Some industrial machines used to run on MS-DOS, and some of those systems could be jammed in with those hideous versions of Windows without the amount of rewriting they would need for the NT series. (This doesn't excuse the existence of those hideous versions of Windows. Anyone who needed MS-DOS should have stayed with MS-DOS.)

Re: LOGON.EXE

2012-11-27 19:14 • by Norman Diamond (unregistered)
395652 in reply to 395618
Oh THAT Brian:
We only lost about half the day.

We were waiting for the show when he got back - absolutely nothing happened! Not even a "Sorry about that" email.

He must have had some REALLY GOOD compromising pictures of someone!!
He had screenshots of the CFO's monitor.

Re: LOGON.EXE

2012-11-27 19:16 • by Norman Diamond (unregistered)
Remy Porter:
<!-- Have you tried turning it on and off again? -->
You're right, that's a better way to do it than the IT Crowd's version. If we turn it on and see Vista boot, we should turn it off again, immediately. There's no need to run LOGON.EXE when the system is already corrupt.

Re: LOGON.EXE

2012-11-27 20:05 • by Glenn (unregistered)
395655 in reply to 395612
Still happens today. One has to wonder about the purpose of the rules, when following them to the letter brings the company to its knees.

Re: LOGON.EXE

2012-11-27 21:04 • by Watson
395656 in reply to 395632
AN AMAZING CODER:
I've worked on a system similar to this before, and I can tell you there's definitely a valid reason behind requiring EXPLICIT acceptance (a clear option to not accept the policy) instead of just IMPLICIT acceptance. It removes plausible deniability.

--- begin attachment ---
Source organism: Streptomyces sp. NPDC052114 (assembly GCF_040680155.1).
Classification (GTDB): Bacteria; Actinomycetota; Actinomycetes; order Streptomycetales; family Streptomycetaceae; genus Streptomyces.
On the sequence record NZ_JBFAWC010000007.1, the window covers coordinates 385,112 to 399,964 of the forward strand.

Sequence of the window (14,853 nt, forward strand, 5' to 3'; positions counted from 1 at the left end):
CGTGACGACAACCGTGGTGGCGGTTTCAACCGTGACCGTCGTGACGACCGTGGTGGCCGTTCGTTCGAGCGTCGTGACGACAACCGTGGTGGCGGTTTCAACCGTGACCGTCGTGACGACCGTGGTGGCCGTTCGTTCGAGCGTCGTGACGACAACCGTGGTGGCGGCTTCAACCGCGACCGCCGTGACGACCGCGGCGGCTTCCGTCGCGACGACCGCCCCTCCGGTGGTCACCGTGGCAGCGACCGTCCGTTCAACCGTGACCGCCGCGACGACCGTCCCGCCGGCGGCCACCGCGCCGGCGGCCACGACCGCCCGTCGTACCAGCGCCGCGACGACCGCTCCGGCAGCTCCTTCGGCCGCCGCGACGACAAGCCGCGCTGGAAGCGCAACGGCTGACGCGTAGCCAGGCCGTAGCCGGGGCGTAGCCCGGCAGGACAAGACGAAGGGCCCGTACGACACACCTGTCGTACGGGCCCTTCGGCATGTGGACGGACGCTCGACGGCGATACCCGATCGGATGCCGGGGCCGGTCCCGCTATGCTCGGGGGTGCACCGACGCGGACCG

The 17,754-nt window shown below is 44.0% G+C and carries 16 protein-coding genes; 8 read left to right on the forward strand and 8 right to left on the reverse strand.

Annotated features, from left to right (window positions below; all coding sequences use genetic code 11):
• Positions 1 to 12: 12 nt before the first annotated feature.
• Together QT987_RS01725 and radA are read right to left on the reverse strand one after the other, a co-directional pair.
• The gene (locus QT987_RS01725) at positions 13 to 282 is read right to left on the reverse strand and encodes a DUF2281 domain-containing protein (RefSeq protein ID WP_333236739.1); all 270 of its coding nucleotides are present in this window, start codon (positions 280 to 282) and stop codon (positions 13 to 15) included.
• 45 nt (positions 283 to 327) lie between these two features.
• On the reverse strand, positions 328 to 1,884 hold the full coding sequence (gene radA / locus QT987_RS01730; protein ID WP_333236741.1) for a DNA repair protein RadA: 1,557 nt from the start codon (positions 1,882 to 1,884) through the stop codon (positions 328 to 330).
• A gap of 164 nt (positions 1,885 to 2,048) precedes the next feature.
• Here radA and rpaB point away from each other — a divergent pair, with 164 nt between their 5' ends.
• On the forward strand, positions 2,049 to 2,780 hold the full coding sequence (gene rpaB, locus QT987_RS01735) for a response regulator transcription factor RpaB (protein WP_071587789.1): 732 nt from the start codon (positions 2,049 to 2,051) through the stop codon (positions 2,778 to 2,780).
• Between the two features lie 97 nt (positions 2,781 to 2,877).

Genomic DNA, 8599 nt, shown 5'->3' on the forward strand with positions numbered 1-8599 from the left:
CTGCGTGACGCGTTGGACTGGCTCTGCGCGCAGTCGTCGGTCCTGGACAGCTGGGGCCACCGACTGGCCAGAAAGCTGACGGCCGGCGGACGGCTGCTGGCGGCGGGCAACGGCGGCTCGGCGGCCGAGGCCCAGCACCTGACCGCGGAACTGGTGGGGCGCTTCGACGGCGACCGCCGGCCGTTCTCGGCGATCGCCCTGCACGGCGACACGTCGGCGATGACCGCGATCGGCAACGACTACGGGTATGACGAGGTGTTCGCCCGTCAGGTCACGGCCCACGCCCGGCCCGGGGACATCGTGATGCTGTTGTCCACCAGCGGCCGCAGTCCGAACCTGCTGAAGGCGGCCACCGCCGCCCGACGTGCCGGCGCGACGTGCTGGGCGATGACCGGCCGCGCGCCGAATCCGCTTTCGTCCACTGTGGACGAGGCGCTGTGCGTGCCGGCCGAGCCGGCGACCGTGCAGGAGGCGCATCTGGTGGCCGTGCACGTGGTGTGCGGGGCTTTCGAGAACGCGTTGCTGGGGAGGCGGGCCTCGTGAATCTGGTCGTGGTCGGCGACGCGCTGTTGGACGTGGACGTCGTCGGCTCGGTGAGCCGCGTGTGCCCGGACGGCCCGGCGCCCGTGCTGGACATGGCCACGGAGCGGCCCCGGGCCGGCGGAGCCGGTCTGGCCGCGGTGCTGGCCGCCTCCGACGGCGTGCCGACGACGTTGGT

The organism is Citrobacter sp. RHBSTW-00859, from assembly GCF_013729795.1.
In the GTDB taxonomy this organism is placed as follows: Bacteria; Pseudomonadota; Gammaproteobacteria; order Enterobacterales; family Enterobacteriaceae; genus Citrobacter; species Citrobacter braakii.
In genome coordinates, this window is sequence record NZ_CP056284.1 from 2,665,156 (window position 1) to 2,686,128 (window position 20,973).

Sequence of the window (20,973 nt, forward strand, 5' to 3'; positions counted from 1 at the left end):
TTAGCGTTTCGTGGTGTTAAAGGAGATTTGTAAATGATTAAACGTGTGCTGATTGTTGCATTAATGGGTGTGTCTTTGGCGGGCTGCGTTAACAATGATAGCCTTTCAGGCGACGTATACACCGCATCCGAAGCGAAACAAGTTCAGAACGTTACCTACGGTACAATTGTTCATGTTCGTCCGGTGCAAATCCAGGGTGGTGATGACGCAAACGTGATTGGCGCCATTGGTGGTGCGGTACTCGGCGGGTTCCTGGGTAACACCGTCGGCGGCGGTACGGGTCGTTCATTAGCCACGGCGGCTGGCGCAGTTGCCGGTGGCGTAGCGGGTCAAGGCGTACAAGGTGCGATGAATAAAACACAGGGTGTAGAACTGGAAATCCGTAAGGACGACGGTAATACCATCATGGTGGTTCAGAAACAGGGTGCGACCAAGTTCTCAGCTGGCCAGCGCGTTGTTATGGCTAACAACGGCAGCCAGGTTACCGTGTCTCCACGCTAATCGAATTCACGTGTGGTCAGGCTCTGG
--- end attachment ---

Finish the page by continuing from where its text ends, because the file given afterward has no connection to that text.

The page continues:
"I didn't know I wasn't allowed to use company resources to download porn for my own amusement."

Pretty broad notion of what is plausible, there.

Re: LOGON.EXE

2012-11-27 21:10 • by Bad guy (unregistered)
395657 in reply to 395575
Smug Unix User:
Oops did the network cable get unplugged? Let me plug it back in after the script finishes. Great now I can replace LOGON.EXE with notepad.exe problem solved.

If it's properly enforced security policy, it'd mean most user are not member of local administrators group and you can't replace LOGON.EXE with anything.

(Domain policy files always execute under domain admin context)

Re: LOGON.EXE

2012-11-28 01:49 • by Beamter (unregistered)
395658 in reply to 395612
Here in Germany it is called "Dienst nach Vorschrift"

Re: LOGON.EXE

2012-11-28 04:44 • by Steve The Cynic
395660 in reply to 395612
jay:
WC:
A company gets to tell me just one time that my saving their arse was the wrong move. After that, I follow policy, even if it destroys the company.